Technology restores sound 30 years later for Warwick woman
FOR 33 years Warwick woman Karine Preston was unable to hear anything through her left ear. That is, until last week.
Ground-breaking technology has restored her hearing decades after doctors told Miss Preston there was no chance she'd ever hear from that side again.
With the help of a small sound processor that clips onto an abutment screwed into her skull, soundwaves can now travel through the nerves and bone to her brain, restoring her long-lost hearing.
As a child, Miss Preston was a keen swimmer and prone to ear infections.
"I seemed to have them all the time as a kid," she said.
"Dad was in the army and we moved around a lot so it was hard to keep track of just how frequent they were, there was no real record if it.
"I had a perforation in the top of my eardrum so water would get in but was unable to get out.
"Finally, when I was 12, a lovely doctor in Newcastle saw the issue and sent me to a specialist."
What followed was a complete reconstruction of Miss Preston's left ear, leaving her without both a middle ear and any chance of hearing.
Miss Preston said she lost all sense of balance after the surgery.
"I was like a ragdoll," she said. "I took about six weeks off school and then I was fine and got on with my life.
"I had 100% hearing in my right ear so I quickly got used to living like that and most people who've met me probably would have no idea I could only hear out of the one ear."
In March this year, a middle ear infection took Miss Preston to her local GP, who forwarded her on to an ear, nose and throat specialist in Toowoomba.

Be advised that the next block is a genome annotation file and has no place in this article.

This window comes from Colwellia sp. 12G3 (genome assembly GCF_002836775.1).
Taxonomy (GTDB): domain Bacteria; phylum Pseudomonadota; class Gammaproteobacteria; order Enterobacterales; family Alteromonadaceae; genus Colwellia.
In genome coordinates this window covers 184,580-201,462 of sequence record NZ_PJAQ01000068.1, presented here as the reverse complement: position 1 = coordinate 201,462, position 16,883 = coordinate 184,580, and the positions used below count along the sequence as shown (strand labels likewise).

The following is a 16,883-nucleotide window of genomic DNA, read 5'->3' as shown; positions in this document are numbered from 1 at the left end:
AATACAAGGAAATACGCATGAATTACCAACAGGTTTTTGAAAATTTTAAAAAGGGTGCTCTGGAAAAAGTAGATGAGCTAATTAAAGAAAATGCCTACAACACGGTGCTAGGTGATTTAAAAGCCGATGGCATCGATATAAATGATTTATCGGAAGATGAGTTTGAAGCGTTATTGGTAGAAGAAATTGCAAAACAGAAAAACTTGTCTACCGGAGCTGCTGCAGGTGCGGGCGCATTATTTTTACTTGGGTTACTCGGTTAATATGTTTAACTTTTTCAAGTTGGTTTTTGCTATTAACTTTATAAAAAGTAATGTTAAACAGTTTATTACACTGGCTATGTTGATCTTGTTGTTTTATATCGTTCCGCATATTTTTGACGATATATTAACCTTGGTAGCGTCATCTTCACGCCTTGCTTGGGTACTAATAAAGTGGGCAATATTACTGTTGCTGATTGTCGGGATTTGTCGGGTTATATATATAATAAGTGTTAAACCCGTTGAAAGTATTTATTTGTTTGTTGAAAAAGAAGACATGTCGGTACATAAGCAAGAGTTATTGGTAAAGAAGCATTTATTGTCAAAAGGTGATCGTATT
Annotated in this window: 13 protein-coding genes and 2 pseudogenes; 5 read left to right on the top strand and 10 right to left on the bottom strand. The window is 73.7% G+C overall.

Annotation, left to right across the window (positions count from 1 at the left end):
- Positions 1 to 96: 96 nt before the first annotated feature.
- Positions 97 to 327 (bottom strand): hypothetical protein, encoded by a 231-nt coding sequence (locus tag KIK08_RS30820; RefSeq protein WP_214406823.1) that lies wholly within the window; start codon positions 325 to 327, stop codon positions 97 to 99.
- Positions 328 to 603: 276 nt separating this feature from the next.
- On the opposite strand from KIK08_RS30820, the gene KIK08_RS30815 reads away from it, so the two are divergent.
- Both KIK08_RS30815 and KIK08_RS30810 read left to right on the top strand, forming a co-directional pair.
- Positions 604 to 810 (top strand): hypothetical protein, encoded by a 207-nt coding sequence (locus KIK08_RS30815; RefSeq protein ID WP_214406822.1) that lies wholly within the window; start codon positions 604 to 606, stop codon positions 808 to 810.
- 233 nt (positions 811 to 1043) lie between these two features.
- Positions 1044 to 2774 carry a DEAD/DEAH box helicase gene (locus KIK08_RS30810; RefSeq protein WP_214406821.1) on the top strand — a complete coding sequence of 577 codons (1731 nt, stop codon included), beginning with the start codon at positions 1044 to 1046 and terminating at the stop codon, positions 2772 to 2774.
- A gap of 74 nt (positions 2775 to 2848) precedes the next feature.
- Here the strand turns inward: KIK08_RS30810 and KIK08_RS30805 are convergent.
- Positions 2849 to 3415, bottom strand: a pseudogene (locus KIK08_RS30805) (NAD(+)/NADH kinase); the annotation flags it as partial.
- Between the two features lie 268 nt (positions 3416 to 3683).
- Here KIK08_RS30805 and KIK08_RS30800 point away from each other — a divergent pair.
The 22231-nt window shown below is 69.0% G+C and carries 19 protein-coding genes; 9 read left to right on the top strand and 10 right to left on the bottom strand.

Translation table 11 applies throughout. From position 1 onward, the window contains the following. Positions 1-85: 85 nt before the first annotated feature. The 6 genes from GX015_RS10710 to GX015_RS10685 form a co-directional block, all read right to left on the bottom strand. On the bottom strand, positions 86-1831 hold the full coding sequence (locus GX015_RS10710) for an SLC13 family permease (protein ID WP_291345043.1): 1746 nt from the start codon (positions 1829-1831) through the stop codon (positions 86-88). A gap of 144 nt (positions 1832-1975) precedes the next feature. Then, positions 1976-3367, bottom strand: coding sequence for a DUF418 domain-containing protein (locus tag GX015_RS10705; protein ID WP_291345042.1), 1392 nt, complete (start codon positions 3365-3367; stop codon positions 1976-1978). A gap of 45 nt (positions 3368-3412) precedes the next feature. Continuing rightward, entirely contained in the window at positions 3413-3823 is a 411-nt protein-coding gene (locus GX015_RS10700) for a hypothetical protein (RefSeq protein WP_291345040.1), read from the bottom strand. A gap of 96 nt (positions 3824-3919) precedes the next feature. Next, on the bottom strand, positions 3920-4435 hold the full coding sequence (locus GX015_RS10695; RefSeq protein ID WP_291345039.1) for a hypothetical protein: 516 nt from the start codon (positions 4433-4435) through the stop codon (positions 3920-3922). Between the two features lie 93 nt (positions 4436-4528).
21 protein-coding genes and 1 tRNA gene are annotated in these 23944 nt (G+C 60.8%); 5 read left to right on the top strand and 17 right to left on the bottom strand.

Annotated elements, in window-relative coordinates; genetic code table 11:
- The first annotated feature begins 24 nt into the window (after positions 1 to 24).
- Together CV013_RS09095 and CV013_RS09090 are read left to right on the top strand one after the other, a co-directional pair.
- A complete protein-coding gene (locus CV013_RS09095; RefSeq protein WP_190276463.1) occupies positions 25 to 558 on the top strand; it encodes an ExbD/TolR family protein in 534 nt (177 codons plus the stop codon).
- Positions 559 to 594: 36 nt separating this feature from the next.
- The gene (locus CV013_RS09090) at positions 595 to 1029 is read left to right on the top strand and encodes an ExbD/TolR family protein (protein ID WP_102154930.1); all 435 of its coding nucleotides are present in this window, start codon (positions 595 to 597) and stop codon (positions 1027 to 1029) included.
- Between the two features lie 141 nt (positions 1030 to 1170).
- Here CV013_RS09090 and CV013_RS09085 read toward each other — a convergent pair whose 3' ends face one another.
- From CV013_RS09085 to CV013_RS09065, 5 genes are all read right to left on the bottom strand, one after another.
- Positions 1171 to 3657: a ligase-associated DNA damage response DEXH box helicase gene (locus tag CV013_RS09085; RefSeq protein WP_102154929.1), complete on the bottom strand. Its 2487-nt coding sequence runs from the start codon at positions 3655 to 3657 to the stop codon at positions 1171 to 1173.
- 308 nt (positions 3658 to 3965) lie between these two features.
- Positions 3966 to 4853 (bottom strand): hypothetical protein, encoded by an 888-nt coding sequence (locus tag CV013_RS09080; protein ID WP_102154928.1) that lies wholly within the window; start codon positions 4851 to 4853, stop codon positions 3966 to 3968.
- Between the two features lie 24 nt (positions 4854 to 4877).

"He checked me out and cleaned up," Miss Preston said. "And while I was seeing him he mentioned I could be a candidate for the bone-conduction hearing procedure."
Then in June, Miss Preston was sent to the neuro-sensory department at the Medici Centre in Toowoomba to confirm her suitability for the surgery.
On August 3 Miss Preston had the 45-minute procedure to install the abutment into her skull.
"I didn't really have time to think about it, what a change this would mean," Miss Preston said.
"The toughest part mentally then and now has been dealing with the fact I have a piece of titanium permanently screwed into my head.
Four weeks later, giving time for the piece to fuse with bone and skin, Miss Preston made the trip back to Toowoomba to have her sound processor finally turned on.
"It was phenomenal," she said.
"The weirdest part was the vibrations swirling around the part of my head where there had previously been none. I didn't know I was missing so much, the smallest things, slight noises from the side, it was incredible."
Miss Preston said the surgery had been completely life-changing.
"I'm told I'm the first in Queensland to have the surgery," she said.
"I think it's going to be a wonderful enhancement to my life."